What could have been just another musical bio-pic is made special by the extraordinary appeal of its leading figure, Mavis Staples. 


Mavis Staples is 76-years-old but still going strong, a fact amply confirmed by recent footage of her singing in this captivating documentary. On paper Jessica Edwards’s film may sound like nothing special: this is, after all, yet another feature film about a singer looking back on the career and the life as it intersperses old material with fresh comments from associates and family. Furthermore, Mavis, who started out as one of The Staples Singers performing with siblings and with her father, Roebuck ‘Pops’ Staples, was an African-American whose initial repertoire consisted of standard gospel songs – a category of music appealing to some more than to others.


Something to sing about: Mavis Staples 


But in every respect Mavis! proves far more rewarding than this might suggest. First, there’s the career itself with Mavis, the stand-out member of the group, moving on from gospel to soul in the early 1970s by which time The Staples Singers had already embraced freedom songs as a response to the rhetoric of Martin Luther King and had not held back from doing the first cover version of one of Bob Dylan’s songs (her father was an admirer of Dylan who seems at one time to have taken a romantic interest in Mavis but she was too devoted to her music to consider taking it further).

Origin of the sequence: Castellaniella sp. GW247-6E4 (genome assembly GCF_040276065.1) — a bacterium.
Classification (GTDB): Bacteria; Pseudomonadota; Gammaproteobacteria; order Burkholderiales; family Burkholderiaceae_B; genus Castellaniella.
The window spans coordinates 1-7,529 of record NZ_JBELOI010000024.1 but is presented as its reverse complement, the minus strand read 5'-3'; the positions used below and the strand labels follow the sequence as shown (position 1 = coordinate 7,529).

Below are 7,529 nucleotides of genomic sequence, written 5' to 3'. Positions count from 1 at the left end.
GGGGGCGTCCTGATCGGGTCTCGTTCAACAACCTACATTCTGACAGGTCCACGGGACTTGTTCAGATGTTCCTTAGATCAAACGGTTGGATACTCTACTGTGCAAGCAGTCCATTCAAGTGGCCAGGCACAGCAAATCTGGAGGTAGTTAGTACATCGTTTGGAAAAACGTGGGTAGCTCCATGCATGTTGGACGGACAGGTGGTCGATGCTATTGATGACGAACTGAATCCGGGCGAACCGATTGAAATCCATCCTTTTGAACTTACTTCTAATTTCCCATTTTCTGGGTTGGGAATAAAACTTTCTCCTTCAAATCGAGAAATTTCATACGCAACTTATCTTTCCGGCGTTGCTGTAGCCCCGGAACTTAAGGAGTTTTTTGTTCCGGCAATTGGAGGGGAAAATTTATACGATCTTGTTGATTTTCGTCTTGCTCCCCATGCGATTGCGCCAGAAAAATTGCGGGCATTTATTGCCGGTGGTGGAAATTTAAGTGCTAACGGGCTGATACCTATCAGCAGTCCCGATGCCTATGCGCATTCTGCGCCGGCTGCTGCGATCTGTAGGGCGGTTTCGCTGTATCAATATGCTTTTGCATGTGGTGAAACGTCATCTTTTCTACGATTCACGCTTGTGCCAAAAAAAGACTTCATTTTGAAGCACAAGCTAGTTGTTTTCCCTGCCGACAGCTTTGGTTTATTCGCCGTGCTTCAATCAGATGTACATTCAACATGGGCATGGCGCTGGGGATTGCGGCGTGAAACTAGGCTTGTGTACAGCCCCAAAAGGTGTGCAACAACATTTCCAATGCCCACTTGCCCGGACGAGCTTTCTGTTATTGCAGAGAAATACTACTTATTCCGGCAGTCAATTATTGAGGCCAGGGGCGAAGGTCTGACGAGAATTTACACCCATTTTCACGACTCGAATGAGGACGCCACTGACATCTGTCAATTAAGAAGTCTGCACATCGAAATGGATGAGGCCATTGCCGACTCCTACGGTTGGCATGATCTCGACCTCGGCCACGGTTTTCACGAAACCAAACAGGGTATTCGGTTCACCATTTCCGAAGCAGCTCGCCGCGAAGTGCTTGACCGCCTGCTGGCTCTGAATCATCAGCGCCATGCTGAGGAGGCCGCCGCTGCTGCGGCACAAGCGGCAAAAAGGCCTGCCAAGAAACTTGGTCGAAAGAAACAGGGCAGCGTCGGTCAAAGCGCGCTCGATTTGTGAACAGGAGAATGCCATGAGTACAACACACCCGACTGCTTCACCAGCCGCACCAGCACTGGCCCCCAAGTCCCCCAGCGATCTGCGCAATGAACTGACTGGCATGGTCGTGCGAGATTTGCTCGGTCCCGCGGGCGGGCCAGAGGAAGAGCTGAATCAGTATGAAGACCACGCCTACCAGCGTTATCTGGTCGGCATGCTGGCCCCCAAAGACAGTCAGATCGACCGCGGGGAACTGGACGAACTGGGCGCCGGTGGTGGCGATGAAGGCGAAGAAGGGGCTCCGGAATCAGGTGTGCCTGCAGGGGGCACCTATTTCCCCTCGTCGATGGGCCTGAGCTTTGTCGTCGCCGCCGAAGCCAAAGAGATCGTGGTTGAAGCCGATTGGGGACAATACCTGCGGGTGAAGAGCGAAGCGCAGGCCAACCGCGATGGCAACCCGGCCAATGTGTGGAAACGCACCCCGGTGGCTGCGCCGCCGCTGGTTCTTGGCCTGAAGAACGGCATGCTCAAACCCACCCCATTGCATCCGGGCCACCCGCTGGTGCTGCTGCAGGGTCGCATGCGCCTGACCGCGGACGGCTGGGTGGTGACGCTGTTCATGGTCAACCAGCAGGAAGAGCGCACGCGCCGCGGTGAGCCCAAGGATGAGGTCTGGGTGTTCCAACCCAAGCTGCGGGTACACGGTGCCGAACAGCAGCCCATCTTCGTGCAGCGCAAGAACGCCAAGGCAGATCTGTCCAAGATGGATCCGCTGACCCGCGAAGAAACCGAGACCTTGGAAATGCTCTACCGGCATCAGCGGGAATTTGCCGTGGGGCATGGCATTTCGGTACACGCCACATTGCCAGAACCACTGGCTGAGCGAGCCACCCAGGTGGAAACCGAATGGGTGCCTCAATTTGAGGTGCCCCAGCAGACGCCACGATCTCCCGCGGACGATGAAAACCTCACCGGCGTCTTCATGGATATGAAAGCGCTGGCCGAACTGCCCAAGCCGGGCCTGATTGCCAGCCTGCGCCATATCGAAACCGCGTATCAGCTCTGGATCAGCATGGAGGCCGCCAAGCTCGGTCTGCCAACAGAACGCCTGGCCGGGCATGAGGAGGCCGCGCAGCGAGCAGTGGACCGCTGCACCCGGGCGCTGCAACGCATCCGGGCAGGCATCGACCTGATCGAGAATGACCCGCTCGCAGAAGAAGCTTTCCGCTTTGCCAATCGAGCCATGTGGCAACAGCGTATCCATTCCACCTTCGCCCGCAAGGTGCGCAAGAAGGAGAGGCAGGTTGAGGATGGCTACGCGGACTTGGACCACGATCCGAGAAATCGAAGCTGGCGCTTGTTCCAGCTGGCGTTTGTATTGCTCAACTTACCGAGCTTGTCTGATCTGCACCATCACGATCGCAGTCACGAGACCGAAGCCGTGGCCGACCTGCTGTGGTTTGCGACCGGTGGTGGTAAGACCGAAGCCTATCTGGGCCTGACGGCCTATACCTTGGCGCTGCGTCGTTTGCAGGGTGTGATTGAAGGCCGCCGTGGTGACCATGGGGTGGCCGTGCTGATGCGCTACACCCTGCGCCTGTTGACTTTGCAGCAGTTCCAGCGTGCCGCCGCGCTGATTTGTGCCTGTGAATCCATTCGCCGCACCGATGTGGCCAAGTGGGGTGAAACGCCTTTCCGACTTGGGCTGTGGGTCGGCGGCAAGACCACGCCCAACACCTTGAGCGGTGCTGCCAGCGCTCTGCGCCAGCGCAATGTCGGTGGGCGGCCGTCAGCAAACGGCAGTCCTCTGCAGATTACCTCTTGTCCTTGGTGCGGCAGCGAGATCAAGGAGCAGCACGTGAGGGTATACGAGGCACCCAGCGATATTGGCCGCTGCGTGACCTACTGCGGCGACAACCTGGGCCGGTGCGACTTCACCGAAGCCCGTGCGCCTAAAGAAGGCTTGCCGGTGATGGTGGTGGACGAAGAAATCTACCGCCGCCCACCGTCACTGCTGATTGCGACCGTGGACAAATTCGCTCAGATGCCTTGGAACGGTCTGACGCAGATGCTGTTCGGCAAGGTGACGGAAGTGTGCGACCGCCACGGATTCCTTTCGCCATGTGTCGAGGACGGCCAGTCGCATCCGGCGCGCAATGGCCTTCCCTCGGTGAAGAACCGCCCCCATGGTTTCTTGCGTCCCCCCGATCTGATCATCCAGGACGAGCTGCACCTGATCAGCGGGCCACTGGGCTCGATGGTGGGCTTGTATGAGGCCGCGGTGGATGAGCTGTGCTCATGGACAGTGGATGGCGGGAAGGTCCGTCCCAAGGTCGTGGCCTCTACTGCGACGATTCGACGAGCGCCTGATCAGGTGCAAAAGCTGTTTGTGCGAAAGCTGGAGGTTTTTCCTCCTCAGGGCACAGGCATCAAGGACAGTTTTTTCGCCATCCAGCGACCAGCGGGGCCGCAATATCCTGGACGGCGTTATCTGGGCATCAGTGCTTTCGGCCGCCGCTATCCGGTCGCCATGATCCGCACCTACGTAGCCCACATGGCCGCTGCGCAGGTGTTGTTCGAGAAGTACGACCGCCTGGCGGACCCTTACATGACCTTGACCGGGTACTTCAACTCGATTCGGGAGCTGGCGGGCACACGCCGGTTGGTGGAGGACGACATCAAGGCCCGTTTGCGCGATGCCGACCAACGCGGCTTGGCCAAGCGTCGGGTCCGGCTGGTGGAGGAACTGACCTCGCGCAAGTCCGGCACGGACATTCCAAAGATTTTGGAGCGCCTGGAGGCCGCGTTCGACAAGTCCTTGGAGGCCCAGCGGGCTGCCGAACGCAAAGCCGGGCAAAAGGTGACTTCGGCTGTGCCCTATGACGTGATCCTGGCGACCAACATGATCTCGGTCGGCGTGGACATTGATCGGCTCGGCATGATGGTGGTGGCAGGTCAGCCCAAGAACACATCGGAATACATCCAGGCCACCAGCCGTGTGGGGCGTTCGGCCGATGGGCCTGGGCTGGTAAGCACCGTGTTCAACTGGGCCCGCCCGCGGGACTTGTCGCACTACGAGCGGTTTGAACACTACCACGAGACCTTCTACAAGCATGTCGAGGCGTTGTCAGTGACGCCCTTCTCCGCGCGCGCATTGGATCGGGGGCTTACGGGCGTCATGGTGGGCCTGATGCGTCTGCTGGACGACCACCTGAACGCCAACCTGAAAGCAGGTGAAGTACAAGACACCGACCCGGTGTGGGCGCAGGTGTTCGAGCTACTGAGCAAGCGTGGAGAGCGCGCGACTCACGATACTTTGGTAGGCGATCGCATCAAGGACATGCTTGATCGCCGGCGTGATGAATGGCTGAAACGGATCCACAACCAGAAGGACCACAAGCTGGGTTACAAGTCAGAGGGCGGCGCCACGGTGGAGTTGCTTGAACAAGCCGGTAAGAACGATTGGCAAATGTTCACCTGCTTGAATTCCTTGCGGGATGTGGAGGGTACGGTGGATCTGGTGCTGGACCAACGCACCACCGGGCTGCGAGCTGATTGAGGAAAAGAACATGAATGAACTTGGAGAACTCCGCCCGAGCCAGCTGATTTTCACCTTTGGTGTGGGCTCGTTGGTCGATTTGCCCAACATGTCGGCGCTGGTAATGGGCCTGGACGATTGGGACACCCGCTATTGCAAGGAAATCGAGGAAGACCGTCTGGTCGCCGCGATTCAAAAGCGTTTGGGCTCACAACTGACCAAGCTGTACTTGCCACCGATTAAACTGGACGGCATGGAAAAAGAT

Such matters as Mavis’s marriage in 1964 are quickly passed over – she would divorce without having had children after putting her career first. But what does emerge fully – and does do very touchingly - are the close bonds between Mavis and the other family members, not least her sister Yvonne and her father who lived to the age of 86. Just as one believes Mavis when she declares that she has never been on a star trip, so too there is no sense of fabrication when she tearfully joins in a remade version of a recording of her father singing in old age and declares “I miss him so much”.


This film is that rarity, a work that underlines the positive side of family life. In addition there is the history of Mavis’s later career, both its ups and downs, which happily curves upwards again as we come to more recent times with Mavis winning a Grammy award as she continues to sing with real clarity of diction and an abidingly strong voice. She does not hide her continuing Christian beliefs which have helped her to remain true to herself. The Staples Singers were glimpsed back in 1978 in Martin Scorsese’s The Last Waltz, but this is the film that spotlights them and I’m glad that it exists so that more people can get to meet Mavis Staples. She is decidedly worth knowing.




Featuring Mavis Staples, Bob Dylan, Chuck D, Al Bell, Leon Helm, Julian Bond, Bonnie Raitt, Jeff Tweedy, Spencer Tweedy.


Dir Jessica Edwards, Pro Rachel Mills and Jessica Edwards, Ph Keith Walker, Ed Amy Foote.

A Film First-Dogwoof.
80 mins. USA. 2015. Rel: 19 February 2015. Cert. PG